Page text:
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Experienced veterinary surgeon Kari crosses the pond to seize training opportunity

Kari Kobus, 52, is a shining example of someone determined to make the most of her potential.

She left the comfort zone of her home and job in the US to join Vets Now and embark on our AdvantEdge programme.

It’s a fast-track induction aimed at clinicians, like Kari, who already have a solid foundation of small animal or mixed practice experience but want an accelerated route into emergency and critical care.

Kari applied for a position on the programme because she wanted to try out a different culture and learn new skills.

Now she’s determined to make the most of her decision in her new role as an emergency vet.

In this Q&A, Kari, who lives in Telford, Shropshire, and has two grown-up children as well as a German Shepherd called Lika, gives us the lowdown on her career and why she chose to move to the UK to work in emergency and critical care.

Image of AdvantEdge vet Kari KobusWhat’s your background?

I graduated from Kansas State University in Manhattan, Kansas. Before joining Vets Now, I’d been in day practice for 18 years, the last nine years of which I worked in a walk-in clinic in a city near Chicago, Illinois. At that practice, I saw both cats and dogs on daytime preventative care and emergency care situations. I did surgeries, ultrasound, emergency work and just general day practice.

Why Vets Now?

I wanted to move to the UK and Vets Now offered the best opportunities to enhance my career, personal development and education. I also liked the culture and the fact Vets Now looks at the individual and how we can improve ourselves, improve our practice, and bring our talents into the business.

Did anything else have a bearing on your decision?

I was really impressed by the interview process. It convinced me to stop looking for work elsewhere. It was very thorough, and the interviewers asked all the right questions, they didn’t make me feel self-conscious. It was clear they knew what they were looking for.

Is this your first time working outside of the US?

Yes, and it’s a big life change for me. There is a different culture between the US and the UK. I’m finding it both rewarding and challenging, but it’s a challenge I’m going to overcome.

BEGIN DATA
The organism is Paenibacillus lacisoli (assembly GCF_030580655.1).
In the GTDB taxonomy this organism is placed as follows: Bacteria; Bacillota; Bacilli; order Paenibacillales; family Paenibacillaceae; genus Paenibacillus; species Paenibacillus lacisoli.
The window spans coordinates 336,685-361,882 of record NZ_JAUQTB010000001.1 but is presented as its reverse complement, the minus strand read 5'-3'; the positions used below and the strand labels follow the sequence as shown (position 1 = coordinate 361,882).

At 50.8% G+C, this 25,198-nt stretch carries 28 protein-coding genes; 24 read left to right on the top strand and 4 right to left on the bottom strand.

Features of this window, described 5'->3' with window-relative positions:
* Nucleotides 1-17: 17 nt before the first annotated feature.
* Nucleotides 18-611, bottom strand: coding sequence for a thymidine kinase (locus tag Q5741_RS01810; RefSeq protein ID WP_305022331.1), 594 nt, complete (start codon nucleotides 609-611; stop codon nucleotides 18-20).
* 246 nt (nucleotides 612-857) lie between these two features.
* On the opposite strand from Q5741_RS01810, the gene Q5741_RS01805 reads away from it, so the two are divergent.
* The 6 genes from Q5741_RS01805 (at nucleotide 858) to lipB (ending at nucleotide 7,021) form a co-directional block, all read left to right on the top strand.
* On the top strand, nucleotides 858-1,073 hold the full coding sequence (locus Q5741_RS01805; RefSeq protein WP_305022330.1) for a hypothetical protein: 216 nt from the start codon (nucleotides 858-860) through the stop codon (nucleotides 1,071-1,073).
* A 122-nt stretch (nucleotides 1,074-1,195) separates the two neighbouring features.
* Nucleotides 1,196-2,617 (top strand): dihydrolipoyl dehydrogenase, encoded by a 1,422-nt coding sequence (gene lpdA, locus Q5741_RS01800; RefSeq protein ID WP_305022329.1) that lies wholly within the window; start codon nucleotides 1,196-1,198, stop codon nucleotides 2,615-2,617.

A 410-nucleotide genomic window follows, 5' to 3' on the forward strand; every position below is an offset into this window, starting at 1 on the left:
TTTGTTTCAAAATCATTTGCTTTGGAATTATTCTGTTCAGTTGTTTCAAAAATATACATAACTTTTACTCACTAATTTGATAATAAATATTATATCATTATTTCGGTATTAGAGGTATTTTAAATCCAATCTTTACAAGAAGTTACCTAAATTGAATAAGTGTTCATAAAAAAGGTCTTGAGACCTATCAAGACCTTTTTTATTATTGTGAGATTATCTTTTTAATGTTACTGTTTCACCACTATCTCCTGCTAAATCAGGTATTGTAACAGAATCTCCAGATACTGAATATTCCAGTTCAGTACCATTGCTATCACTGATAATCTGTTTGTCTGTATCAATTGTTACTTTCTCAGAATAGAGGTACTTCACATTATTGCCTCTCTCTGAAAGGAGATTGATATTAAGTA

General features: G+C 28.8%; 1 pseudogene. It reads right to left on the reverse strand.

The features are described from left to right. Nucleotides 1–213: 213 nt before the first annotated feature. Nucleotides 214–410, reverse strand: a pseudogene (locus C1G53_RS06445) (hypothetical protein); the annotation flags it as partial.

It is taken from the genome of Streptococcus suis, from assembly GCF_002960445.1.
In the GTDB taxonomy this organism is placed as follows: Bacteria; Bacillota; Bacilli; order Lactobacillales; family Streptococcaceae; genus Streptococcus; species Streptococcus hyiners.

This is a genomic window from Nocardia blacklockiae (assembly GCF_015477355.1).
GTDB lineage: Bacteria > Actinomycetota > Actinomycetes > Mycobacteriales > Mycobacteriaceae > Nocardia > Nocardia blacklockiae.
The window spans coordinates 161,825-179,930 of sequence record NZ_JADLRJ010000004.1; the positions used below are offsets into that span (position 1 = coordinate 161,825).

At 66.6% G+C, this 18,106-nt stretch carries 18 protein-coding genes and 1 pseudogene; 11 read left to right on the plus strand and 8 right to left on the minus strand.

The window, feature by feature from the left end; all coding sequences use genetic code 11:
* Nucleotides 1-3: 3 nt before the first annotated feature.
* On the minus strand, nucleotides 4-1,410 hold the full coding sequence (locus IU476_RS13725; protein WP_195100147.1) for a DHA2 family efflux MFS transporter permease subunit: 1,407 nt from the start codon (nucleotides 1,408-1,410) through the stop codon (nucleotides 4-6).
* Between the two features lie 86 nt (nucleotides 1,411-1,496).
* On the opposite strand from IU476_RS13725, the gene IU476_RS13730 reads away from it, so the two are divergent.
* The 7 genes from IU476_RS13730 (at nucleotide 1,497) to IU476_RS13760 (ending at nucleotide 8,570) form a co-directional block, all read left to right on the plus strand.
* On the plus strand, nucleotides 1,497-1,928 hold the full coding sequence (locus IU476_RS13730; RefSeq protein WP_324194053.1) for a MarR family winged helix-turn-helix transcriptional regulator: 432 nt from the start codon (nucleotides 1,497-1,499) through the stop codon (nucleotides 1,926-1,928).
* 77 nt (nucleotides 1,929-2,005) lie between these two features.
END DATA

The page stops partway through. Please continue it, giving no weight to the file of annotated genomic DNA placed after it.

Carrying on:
What attracted you to AdvantEdge?

The great learning opportunities. I want to adapt to the UK culture, and this business model, and I felt signing up for AdvantEdge would help me achieve that. I was also keen to network and meet more vets in a similar situation.

Have you achieved those aims?

I’m definitely a better vet as a result of this experience. I’ve networked, and I’ve seen that other vets are in the same situation as me in terms of the learning curve. I’ve also met other vets from outside the UK. I’ve learned new communication techniques, I’ve made friends, and I’ve essentially relearned everything that I was taught in vet school.

What were those learnings?

We learned about a range of topics on AdvantEdge from how to stabilise emergency patients to how to communicate effectively with the clients. We also went through several emergency concepts such as fluid therapy and respiratory therapy, and we looked at issues like acid based status which is a complicated way to look at how the body is working and how everything is interacting.

What did you enjoy most about the programme?

Working on case studies. We were able to see that there’s more than one way to handle some critical cases. We also learned that making mistakes can happen and that the key is to learn from those and go forward from there. I also enjoyed meeting the instructors and the other vets. I really liked the small class size because it allowed plenty one-on-one interaction. It was really nice not being in a large class situation where the instructors are way at the front and don’t seem like real humans.

Would you recommend AdvantEdge to others?

Yes, I’d recommend it to all vets because it brushed up our education, reminded us about all the things from vet school we hadn’t used, and allowed us to see there are other vets in the same situation we’re in.

Why do you want to work in emergency and critical care?

I work best under pressure and I enjoy the challenge of handling critical care cases out of hours.

How do you see yourself progressing in the next five years?

Now that I’ve done AdvantEdge, I can see myself becoming more integral in the clinic I’m working in and possibly working towards a management position.